Card tax payments to incur charges

When making tax payments to HMRC, you are currently only charged a fee if you pay by business credit card, while payments by personal credit card are not permitted. However, from 1 November 2020, payments made using a business debit card will also attract a fee.

The rationale behind the change is to avoid any cost to the public purse, so business debit card users will be charged a fee equal to the total cost incurred by HMRC when receiving the card payment.


HMRC accepts a wide range of alternatives which will not incur charges for the taxpayer, including:

  • Online banking – Quick and easy to set up, with the advantage that details are saved for the future, with Faster Payments normally being immediate. You can also pay with CHAPS or Bacs or use telephone banking.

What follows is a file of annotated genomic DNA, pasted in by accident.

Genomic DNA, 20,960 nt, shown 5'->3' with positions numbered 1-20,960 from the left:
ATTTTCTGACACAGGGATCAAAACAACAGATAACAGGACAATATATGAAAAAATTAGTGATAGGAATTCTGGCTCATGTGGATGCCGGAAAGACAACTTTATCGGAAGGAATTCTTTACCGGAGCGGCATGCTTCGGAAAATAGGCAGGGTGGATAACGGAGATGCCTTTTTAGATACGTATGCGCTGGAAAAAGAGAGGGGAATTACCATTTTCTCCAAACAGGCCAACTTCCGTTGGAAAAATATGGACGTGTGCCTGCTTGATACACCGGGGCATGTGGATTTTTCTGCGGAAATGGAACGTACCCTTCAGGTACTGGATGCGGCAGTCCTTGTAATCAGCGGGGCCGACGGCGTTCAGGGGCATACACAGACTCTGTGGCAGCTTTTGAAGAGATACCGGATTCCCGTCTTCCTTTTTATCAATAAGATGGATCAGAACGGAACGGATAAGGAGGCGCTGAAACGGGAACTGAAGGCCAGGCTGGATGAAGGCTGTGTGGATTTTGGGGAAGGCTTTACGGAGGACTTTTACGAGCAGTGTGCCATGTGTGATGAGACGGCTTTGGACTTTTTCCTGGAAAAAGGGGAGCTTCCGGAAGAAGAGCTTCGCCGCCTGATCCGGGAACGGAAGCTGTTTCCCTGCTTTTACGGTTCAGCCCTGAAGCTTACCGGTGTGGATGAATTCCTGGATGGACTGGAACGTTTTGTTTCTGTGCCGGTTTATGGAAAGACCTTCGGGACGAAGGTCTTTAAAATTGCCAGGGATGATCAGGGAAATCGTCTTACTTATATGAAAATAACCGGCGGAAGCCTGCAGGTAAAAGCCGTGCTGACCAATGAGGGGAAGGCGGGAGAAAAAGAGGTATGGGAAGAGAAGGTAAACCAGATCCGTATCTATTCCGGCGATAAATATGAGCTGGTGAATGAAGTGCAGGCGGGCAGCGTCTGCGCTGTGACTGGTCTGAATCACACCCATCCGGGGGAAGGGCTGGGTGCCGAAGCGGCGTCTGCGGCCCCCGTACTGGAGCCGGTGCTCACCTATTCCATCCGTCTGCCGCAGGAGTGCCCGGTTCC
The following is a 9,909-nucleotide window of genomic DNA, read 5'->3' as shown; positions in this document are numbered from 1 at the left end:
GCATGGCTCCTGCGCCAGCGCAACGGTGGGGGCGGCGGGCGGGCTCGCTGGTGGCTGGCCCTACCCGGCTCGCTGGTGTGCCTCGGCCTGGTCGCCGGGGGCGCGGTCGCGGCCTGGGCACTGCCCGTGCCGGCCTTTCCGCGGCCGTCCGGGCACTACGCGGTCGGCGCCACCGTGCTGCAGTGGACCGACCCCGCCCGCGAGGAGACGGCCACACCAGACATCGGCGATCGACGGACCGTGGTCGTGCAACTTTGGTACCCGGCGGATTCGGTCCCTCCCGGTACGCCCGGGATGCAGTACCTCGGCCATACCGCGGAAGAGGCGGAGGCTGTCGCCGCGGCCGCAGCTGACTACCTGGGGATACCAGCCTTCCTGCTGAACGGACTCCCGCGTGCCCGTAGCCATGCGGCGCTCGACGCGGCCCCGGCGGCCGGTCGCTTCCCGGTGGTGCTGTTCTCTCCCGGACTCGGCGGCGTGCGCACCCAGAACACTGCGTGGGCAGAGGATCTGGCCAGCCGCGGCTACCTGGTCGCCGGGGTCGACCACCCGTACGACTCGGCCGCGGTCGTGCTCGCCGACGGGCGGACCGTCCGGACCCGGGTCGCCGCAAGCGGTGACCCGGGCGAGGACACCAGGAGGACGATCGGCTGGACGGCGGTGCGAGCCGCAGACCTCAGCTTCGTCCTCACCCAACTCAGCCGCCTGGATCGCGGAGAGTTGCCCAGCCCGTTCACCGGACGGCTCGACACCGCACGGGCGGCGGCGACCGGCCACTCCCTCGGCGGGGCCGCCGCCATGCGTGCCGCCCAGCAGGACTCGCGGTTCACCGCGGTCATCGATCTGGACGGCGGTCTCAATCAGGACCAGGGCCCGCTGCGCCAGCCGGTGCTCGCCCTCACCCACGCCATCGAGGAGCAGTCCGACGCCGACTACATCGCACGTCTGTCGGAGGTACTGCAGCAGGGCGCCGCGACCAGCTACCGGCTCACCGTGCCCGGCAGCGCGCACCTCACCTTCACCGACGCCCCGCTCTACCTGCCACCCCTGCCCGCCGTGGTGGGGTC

• At your bank or building society – This method is only an option if you still receive paper statements from HMRC and also have the paying-in slip HMRC sent you (printing one is not an option).
  • Direct debit – Set up is via your HMRC online account, this is not quite as convenient as online banking, with payments normally taking longer to process. You need to plan ahead if paying by direct debit. HMRC says to allow five working days to process a Direct Debit the first time one is set up, and three working days the next time if you’re using the same bank details.
  • By cheque through the post – You can print a payslip to use if HMRC has not sent you one. Allow three working days for the payment to reach HMRC, with an obvious delay if the cheque is not completed correctly.

The fee-change is only to business debit cards, so payments made using a personal debit card can continue to be made to HMRC free of any charges.

HMRC has online guidance on paying your taxes.

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